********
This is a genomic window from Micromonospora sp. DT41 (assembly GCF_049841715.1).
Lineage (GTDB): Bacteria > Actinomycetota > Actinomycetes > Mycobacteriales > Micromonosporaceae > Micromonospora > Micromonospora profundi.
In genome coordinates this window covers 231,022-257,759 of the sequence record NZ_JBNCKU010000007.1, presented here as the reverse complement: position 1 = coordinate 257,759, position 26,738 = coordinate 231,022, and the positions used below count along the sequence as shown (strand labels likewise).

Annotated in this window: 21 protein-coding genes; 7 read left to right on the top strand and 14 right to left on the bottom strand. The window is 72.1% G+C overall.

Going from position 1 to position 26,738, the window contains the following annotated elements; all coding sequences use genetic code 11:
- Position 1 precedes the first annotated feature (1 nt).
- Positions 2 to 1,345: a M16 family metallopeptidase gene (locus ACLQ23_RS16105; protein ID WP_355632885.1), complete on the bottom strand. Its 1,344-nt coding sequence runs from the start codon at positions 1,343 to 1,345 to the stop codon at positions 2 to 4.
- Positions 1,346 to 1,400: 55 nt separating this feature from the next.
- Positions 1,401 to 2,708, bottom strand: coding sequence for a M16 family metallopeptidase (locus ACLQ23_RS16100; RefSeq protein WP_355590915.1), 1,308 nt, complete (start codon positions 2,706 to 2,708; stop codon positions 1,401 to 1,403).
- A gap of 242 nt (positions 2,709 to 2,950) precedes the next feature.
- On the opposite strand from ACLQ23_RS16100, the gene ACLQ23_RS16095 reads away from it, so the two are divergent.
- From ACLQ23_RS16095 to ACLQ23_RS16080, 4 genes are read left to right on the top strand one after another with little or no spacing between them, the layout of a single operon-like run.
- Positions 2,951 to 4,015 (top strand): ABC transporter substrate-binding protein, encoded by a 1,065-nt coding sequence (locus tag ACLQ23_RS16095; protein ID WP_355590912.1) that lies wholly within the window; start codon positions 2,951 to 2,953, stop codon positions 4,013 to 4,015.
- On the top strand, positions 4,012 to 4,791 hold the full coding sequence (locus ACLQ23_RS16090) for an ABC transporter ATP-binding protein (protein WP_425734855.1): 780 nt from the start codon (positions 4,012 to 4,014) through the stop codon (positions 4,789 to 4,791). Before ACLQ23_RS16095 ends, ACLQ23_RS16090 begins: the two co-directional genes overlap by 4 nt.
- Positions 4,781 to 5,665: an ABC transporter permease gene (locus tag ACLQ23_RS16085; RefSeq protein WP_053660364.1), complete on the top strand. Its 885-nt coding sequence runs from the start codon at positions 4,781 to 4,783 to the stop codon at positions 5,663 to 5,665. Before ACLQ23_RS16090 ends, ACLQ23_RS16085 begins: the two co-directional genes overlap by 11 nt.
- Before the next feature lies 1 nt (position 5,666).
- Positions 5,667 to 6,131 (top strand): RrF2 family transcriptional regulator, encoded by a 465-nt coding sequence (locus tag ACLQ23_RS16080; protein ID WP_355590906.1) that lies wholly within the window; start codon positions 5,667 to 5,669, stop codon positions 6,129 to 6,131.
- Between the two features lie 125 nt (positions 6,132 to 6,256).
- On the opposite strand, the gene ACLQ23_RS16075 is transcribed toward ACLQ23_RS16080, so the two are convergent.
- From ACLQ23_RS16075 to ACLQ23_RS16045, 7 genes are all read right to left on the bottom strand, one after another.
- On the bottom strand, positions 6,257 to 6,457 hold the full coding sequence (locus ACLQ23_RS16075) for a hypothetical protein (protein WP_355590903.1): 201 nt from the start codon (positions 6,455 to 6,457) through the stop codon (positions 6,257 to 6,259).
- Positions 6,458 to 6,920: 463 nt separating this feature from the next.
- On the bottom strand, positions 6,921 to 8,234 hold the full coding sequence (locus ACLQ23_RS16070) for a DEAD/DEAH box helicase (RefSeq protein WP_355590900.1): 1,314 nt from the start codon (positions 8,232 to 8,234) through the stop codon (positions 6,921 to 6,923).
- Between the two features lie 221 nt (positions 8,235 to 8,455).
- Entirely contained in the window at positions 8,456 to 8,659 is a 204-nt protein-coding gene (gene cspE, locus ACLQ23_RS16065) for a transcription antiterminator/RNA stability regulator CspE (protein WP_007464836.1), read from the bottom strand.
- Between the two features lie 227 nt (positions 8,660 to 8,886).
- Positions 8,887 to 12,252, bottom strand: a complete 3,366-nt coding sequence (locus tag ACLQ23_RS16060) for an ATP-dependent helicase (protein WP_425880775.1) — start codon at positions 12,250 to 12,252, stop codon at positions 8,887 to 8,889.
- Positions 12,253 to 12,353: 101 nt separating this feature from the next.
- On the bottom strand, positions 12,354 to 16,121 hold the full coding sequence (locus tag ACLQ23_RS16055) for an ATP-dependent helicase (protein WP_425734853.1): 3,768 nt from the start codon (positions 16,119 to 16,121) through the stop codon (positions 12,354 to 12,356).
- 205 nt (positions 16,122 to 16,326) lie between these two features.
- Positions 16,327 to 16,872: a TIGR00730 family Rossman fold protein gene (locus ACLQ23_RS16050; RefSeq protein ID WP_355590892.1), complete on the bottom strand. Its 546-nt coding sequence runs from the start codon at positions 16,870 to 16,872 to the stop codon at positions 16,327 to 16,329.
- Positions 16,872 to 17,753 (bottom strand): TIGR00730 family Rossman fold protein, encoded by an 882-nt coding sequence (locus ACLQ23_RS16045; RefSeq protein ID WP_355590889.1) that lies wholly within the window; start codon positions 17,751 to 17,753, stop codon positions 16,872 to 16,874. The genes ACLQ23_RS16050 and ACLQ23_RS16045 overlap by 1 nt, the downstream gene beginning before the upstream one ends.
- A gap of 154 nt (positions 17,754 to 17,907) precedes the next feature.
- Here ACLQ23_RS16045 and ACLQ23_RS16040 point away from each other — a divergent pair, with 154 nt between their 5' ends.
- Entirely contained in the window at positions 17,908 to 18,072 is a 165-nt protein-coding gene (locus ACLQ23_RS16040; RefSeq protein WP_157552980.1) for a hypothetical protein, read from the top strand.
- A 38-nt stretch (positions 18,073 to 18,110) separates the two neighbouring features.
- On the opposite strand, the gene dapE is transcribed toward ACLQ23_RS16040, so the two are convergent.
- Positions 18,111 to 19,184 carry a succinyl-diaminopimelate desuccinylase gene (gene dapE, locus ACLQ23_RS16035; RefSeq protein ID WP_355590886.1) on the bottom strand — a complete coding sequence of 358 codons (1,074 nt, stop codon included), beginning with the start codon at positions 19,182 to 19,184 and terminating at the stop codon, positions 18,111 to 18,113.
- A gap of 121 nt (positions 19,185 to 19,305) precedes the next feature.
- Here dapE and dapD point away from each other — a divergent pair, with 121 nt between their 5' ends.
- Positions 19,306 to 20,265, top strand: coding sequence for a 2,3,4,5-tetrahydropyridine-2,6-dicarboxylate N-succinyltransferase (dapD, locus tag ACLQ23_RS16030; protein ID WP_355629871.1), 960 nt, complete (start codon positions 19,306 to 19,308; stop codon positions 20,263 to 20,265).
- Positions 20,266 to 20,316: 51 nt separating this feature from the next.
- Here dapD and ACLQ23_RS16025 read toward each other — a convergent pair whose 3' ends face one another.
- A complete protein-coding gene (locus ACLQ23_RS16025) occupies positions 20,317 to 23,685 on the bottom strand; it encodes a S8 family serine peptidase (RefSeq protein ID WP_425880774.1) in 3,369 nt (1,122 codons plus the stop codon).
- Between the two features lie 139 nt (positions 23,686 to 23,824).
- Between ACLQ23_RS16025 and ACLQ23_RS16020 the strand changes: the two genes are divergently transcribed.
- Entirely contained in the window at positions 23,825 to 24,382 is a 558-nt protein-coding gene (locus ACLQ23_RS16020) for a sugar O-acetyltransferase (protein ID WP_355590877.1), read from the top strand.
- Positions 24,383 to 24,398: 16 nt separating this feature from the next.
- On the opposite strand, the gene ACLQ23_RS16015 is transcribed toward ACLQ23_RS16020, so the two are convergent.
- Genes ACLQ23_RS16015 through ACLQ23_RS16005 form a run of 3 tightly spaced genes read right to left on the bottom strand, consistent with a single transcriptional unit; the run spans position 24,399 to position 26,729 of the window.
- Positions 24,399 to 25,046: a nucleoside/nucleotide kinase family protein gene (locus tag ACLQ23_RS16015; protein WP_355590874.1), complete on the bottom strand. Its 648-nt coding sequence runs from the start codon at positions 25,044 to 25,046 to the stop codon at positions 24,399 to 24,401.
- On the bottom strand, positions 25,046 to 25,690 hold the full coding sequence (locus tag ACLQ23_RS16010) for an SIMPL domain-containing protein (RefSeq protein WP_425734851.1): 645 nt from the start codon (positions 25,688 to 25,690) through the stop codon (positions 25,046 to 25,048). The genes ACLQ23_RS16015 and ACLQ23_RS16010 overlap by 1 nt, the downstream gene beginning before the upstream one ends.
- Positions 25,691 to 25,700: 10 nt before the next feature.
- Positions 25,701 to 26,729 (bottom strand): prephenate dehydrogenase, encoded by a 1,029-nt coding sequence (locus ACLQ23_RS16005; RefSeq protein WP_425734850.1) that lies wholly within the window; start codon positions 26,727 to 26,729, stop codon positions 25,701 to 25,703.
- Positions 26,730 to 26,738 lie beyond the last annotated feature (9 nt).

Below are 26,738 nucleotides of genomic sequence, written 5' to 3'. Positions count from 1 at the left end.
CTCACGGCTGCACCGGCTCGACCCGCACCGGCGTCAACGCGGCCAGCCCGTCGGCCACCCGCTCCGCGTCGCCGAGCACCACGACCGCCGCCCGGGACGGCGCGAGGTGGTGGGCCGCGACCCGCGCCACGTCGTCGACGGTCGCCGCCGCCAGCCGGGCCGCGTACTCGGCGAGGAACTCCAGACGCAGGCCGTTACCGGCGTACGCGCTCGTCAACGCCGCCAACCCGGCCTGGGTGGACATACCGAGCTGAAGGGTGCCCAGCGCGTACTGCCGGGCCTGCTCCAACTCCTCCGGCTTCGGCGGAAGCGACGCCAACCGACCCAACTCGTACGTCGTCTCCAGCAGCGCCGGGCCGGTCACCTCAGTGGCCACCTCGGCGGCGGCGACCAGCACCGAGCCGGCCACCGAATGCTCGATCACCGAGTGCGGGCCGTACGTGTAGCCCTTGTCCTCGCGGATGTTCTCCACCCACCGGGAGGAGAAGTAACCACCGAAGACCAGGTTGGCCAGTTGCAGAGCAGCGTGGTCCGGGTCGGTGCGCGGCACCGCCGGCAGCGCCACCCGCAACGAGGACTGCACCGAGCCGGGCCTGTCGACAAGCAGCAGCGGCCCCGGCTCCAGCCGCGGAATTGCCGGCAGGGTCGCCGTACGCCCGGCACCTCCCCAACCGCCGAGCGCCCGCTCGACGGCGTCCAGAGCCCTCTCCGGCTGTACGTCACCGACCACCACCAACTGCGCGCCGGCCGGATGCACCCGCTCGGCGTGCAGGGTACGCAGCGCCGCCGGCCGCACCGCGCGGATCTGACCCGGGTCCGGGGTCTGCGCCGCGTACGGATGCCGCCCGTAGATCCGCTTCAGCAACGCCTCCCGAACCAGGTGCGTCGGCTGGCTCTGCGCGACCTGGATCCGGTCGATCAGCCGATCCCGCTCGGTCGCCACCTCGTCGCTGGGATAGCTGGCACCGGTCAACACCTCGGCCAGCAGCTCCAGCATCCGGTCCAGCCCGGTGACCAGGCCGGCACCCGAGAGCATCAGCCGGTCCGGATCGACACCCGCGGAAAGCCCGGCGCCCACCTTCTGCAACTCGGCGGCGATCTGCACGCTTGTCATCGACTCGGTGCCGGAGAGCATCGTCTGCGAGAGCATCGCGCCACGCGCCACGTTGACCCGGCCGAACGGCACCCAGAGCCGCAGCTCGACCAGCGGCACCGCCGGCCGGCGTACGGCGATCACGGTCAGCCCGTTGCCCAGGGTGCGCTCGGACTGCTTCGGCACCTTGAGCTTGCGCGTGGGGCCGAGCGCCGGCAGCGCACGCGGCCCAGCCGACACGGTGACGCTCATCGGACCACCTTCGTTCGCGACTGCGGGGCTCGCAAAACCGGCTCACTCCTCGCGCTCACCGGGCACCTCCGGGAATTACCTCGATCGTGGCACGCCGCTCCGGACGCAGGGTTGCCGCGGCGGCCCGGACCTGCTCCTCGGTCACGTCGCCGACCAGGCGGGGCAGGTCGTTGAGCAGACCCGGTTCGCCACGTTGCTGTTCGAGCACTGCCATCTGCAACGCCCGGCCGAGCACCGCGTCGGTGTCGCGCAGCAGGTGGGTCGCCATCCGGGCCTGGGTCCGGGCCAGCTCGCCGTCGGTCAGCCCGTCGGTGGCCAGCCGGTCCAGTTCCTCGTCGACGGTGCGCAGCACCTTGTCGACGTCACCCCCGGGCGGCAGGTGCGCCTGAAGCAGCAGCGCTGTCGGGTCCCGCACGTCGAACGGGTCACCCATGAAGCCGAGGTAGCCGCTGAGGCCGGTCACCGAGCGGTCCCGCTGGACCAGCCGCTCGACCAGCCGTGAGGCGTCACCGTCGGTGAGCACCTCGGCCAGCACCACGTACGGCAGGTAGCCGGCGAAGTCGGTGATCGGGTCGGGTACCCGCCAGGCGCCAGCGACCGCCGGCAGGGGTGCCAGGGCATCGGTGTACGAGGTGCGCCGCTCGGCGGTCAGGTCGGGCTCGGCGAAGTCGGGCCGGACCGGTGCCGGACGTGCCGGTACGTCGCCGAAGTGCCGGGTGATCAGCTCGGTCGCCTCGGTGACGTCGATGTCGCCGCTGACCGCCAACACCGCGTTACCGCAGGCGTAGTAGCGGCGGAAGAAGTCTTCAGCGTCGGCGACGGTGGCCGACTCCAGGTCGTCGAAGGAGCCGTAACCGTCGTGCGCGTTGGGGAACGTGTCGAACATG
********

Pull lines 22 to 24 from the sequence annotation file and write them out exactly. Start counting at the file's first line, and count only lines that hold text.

- Positions 6,458 to 6,920: 463 nt separating this feature from the next.
- On the bottom strand, positions 6,921 to 8,234 hold the full coding sequence (locus ACLQ23_RS16070) for a DEAD/DEAH box helicase (RefSeq protein WP_355590900.1): 1,314 nt from the start codon (positions 8,232 to 8,234) through the stop codon (positions 6,921 to 6,923).
- Between the two features lie 221 nt (positions 8,235 to 8,455).